Genomic Prediction of Cognitive Traits in Childhood and Adolescence
Recent advances in genomics are producing powerful DNA predictors of complex traits, such as cognitive abilities, educational outcomes or mental health. In this study, we created genetic predictors, so-called polygenic scores, of intelligence and educational achievement (GCSE scores), using current state-of-the-art approaches.
Polygenic scores aggregate the information of thousands of genetic variants across the genome into a score representing the genetic predisposition an individual carries for a particular trait.
We showed that we are now able to detect ~10% and ~15% of the variability in intelligence and educational achievement in the population by using measured DNA variants alone. For intelligence this corresponded to a difference of 15 IQ points between individuals with very high values vs. very low values (top and bottom deciles) of the polygenic score, on average. While for educational achievement, this corresponded to an average ‘C’ grade for the lowest decile and an average ‘A’ grade for the highest decile. We also showed that there is no difference between girls and boys in their genetic propensity to both intelligence and educational achievement.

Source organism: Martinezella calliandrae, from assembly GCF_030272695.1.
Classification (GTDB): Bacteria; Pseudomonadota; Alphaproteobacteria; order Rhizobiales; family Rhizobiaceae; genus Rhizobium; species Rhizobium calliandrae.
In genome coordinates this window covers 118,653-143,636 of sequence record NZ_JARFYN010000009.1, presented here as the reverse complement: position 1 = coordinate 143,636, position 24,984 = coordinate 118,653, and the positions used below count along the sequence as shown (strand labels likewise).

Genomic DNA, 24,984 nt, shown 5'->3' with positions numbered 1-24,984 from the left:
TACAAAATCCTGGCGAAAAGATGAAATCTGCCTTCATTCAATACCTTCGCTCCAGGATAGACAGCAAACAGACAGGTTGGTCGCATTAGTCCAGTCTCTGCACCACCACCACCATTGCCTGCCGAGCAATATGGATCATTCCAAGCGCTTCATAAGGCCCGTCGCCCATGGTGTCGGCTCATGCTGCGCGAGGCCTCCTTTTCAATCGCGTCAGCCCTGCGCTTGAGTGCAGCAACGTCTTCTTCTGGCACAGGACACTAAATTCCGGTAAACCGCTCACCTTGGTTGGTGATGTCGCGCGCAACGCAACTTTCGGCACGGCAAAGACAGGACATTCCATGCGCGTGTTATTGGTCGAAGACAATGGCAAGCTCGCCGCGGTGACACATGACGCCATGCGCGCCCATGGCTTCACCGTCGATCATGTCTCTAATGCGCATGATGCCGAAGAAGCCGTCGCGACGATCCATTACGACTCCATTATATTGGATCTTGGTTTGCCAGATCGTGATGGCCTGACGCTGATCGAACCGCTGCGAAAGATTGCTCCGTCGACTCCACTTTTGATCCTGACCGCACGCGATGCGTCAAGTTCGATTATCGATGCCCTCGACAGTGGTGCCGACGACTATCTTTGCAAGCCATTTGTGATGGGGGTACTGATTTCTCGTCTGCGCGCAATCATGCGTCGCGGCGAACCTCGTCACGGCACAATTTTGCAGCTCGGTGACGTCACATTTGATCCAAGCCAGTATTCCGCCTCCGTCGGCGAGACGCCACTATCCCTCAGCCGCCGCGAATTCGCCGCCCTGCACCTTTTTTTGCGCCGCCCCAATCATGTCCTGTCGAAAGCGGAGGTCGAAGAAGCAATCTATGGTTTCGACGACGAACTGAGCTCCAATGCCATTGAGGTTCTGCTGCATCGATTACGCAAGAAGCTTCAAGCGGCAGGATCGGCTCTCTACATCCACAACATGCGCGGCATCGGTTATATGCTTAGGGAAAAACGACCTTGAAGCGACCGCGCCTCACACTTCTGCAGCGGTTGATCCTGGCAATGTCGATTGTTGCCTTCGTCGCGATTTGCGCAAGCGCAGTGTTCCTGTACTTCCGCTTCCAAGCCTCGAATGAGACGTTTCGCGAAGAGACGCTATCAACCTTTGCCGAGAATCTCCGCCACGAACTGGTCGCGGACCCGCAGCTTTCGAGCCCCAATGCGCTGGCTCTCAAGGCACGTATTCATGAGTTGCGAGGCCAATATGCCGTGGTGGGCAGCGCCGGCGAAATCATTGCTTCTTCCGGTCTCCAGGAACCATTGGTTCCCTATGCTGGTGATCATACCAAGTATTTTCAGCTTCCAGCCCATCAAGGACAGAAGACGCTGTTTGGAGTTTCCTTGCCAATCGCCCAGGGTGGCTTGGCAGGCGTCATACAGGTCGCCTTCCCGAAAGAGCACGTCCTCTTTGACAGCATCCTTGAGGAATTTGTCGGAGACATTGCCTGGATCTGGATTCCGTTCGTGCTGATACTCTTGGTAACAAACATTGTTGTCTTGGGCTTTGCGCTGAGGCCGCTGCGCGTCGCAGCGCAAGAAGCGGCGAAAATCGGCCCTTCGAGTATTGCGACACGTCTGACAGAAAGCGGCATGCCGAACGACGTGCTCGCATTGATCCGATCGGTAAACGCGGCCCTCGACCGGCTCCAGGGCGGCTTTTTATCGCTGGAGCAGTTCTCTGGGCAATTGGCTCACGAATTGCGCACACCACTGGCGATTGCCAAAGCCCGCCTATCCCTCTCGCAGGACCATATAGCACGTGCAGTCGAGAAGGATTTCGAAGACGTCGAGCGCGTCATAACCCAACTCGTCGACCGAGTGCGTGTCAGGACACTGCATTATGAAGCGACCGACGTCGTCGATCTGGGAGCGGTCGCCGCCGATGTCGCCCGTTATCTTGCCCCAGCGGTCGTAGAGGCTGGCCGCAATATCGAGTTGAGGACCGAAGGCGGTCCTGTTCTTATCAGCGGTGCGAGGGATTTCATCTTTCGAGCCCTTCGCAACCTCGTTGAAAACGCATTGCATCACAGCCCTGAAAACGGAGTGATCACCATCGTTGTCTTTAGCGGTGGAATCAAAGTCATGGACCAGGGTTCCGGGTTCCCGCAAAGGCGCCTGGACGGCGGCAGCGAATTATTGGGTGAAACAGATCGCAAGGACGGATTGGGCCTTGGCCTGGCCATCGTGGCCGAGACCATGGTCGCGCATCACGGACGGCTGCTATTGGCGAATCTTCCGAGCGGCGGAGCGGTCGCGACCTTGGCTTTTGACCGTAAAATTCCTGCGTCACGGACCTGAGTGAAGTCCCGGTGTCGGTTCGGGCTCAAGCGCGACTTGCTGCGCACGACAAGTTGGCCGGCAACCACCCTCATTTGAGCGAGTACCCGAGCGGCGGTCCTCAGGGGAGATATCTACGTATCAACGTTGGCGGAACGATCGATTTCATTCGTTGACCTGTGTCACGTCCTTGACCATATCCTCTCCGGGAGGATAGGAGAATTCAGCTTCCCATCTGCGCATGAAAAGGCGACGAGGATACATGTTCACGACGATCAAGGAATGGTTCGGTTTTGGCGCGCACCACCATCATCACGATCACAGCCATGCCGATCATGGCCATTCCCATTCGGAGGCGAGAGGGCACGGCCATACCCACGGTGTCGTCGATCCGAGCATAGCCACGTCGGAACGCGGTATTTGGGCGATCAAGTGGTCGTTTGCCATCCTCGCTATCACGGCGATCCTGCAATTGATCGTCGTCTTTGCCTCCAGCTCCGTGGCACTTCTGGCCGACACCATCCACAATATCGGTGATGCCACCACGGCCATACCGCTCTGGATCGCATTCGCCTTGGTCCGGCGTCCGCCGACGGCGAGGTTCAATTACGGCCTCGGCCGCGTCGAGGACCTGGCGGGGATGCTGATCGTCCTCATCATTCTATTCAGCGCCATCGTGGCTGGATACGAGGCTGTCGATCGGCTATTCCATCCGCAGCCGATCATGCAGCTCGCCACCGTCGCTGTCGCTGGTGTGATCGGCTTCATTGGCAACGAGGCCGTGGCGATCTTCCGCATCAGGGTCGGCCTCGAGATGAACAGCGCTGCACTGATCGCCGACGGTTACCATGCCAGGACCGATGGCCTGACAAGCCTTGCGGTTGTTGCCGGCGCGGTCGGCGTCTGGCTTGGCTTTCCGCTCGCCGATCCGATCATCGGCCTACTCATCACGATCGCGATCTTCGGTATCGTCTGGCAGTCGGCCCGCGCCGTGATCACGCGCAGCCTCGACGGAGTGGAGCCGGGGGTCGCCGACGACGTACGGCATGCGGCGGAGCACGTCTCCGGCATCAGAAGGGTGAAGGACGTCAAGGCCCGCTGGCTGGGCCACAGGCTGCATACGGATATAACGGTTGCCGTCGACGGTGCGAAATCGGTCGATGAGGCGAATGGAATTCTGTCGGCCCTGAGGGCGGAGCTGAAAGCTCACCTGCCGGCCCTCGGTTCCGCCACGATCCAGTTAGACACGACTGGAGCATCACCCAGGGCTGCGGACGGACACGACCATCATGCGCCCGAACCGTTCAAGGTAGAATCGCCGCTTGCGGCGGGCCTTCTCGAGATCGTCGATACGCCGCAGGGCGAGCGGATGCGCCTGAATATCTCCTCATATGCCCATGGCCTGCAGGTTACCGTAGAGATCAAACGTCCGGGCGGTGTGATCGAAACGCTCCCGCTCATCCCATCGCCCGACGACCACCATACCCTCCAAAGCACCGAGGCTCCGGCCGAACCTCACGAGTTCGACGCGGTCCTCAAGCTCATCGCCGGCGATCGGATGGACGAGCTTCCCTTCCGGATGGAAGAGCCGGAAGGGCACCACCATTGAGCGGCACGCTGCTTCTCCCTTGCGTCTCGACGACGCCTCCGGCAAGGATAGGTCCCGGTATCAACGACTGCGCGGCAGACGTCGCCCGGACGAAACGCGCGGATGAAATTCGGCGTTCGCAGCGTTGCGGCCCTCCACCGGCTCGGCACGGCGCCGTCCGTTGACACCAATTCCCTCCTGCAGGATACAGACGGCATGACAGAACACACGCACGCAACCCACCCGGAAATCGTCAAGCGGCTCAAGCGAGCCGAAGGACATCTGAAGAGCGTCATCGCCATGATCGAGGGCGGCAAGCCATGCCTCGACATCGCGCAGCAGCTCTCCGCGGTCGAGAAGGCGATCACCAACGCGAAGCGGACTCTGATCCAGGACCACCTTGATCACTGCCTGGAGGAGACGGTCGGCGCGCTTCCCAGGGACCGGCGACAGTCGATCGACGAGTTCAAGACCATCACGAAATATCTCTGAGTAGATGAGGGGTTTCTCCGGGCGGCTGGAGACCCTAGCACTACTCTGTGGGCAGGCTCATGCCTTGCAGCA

It is important to keep in mind, however, that polygenic scores speak more about general propensities within populations, rather than individuals' destiny. For example, there is considerable overlap in outcomes between individuals in the top and bottom polygenic score deciles. That is, individuals with a low genetic score for educational achievement can achieve an A* grade in their GCSE exams and individuals with high genetic score get ‘C’ grade or below for the GCSE exams. The same applies for intelligence.
Nevertheless, we showed that polygenic scores for educational attainment and intelligence are currently the most powerful predictors in the behavioural sciences, even more predictive than family background. These polygenic scores are useful tools for examining gene-environment interplay in educational outcomes, and this is part of our future research program.
To read the full article, click here: https://doi.org/10.1038/s41380-019-0394-4